Experiments¶
(§1) Seed Statistics Simulations¶

experiments.num_seeds.
exp_count_seeds
()[source]¶ Shows theoretical and simulation results for the mean and variance of the number of exactly matching kmers between related and unrelated sequences as a function of sequence length. Theoretical predictions are based on mdependent Central Limit Theorem which suggests a limiting Normal distribution with mean and variance given by
biseqt.blot.H0_moments()
andbiseqt.blot.H1_moments()
.Supported Claims
 The theoretical calculations of mean and variance for the number of
seeds, given by
biseqt.blot.H0_moments()
andbiseqt.blot.H1_moments()
agree with simulations at least upto 25kbp sequence lengths.  Although the expected number of seeds is technically quadratic, the highest order coefficient is so small that it can be considered effectively linear in sequence length. Furthermore, we note that word length provides expoenentially strong control on the number of seeds as sequence lengths increase; hence maintaining a small quadratic coefficient across biologically relevant sequence lengths (up to 1 Gbp) is feasible with reasonable word lenghts (up to 30)
 The theoretical calculations of mean and variance for the number of
seeds, given by

experiments.num_seeds.
exp_count_seeds_segment
()[source]¶ Shows simulation results for alignmentfree estimated match probability for globally homologous sequence pairs of length up to 25kbp.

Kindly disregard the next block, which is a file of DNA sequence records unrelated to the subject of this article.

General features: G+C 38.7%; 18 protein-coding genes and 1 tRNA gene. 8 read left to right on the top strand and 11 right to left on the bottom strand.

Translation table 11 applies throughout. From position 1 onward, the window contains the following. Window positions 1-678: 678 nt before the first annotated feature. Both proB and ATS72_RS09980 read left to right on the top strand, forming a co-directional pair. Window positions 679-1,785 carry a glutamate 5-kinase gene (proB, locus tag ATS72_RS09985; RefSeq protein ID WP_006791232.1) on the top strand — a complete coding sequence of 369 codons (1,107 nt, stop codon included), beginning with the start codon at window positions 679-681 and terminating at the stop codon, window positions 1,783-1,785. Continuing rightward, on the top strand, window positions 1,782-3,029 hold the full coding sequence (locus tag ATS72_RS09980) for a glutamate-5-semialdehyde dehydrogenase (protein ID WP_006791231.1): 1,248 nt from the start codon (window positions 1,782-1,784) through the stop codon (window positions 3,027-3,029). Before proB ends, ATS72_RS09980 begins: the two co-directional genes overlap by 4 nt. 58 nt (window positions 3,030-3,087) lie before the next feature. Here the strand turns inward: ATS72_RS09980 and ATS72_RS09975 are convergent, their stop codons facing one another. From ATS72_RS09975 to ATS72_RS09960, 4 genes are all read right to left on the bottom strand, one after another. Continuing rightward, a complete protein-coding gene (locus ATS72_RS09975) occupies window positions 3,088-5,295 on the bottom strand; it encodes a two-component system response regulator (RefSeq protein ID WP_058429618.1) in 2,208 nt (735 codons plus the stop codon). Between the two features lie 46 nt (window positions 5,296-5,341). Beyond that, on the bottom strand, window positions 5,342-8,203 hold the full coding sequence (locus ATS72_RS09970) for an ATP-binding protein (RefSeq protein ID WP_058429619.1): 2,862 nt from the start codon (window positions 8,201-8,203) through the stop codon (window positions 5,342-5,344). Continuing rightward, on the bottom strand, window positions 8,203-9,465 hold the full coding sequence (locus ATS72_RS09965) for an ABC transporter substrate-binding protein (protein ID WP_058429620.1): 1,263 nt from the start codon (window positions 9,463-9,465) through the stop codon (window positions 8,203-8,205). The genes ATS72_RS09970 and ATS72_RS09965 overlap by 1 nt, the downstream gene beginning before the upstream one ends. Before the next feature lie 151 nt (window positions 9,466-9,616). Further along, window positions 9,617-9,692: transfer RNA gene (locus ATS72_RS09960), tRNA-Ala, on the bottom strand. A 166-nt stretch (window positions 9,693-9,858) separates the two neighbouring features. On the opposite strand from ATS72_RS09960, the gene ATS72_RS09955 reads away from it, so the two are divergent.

Supported Claims
 The match probability estimator provided by
biseqt.blot.WordBlot.estimate_match_probability()
using the band radius provided bybiseqt.blot.band_radius()
are accurate for similarities of lengths up to 25kbp regardless of gap probability upper bound. Therefore, we can justify using generous overestimates of gap probability (e.g. \(g_{\max}=0.4\)) in typical contexts.  For unrelated sequences our estimator reports a number close to .25 (one standard deviation range \([0, .4]\)).
 The match probability estimator provided by
(§2) Diagonal Band Radius Simulations¶

experiments.band_radius.
exp_time_in_band
()[source]¶ Shows theoretical and empirical results for proportion of alignment time (i.e. number of edit operations) spent within diagonal bands of varying radius.
Supported Claims
 The random walk model for capturing the probability distribution of diagonal positions is accurate.
 Calculating the band radius such that the endpoint of an alignment is within diagonal band with probability at least \(1  \epsilon\) is a good conservative estimate for the more reasonable requirement that the average proportion of time spent in band is at least \(1  \epsilon\).
 Calculated band radii are accurate and reliable when applied to simulated as well as biological edit sequences.

experiments.band_radius.
exp_gap_probs
()[source]¶ Shows gap probability variability in simulated and biological edit sequences.
Supported Claims
 Gap probabilities are nonstationary in biological data.
 Removing long indel stretches mitigates this nonstationarity for the most part and allows us to treat gap probability in biological alignments as stationary.
(§3) Basic WordBlot Usage Experiments¶

experiments.blot_rearrangement.
exp_rearrangement
()[source]¶ Example demonstrating of WordBlot for pairwise local similarity search on two randomly generated sequencees with motif sequences violating collinearity \(S=M_1M_2M_3, T=M'_1M'_1M'_3M'_2\) where motif pairs \((M_i, M'_i)_{i=1,2,3}\) have lengths 200, 400, 600 and are related by match probabilities 0.95, 0.85, and 0.75, respectively.
(§4) WordBlot Performance (pairwise)¶

experiments.blot_stats.
exp_simulated_K_p
()[source]¶ Performance of WordBlot and associated statistical scores for pairwise local similarity search in simulations:
 zscores assigned to diagonal strips with and without similarities under the corresponding limiting Normal distributions (\(H0, H1\)), for varying similarity lengths and match probabilities.